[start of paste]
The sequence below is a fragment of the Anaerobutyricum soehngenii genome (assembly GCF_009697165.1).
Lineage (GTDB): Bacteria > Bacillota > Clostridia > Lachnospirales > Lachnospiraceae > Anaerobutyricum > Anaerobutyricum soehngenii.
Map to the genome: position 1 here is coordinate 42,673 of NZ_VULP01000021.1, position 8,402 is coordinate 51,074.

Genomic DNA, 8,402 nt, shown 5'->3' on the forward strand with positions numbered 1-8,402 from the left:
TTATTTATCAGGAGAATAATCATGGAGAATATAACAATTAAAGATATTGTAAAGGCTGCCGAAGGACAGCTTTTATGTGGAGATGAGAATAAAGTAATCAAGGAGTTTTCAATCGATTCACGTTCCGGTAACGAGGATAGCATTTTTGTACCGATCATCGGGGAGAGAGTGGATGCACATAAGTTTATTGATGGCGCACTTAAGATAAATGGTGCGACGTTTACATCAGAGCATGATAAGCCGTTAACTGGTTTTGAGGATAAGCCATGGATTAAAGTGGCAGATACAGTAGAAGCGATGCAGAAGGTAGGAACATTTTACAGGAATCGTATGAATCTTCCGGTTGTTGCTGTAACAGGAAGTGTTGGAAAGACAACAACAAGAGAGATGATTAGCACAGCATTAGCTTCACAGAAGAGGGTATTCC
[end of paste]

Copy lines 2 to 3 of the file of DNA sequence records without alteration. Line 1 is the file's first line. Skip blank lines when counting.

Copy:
Lineage (GTDB): Bacteria > Bacillota > Clostridia > Lachnospirales > Lachnospiraceae > Anaerobutyricum > Anaerobutyricum soehngenii.
Map to the genome: position 1 here is coordinate 42,673 of NZ_VULP01000021.1, position 8,402 is coordinate 51,074.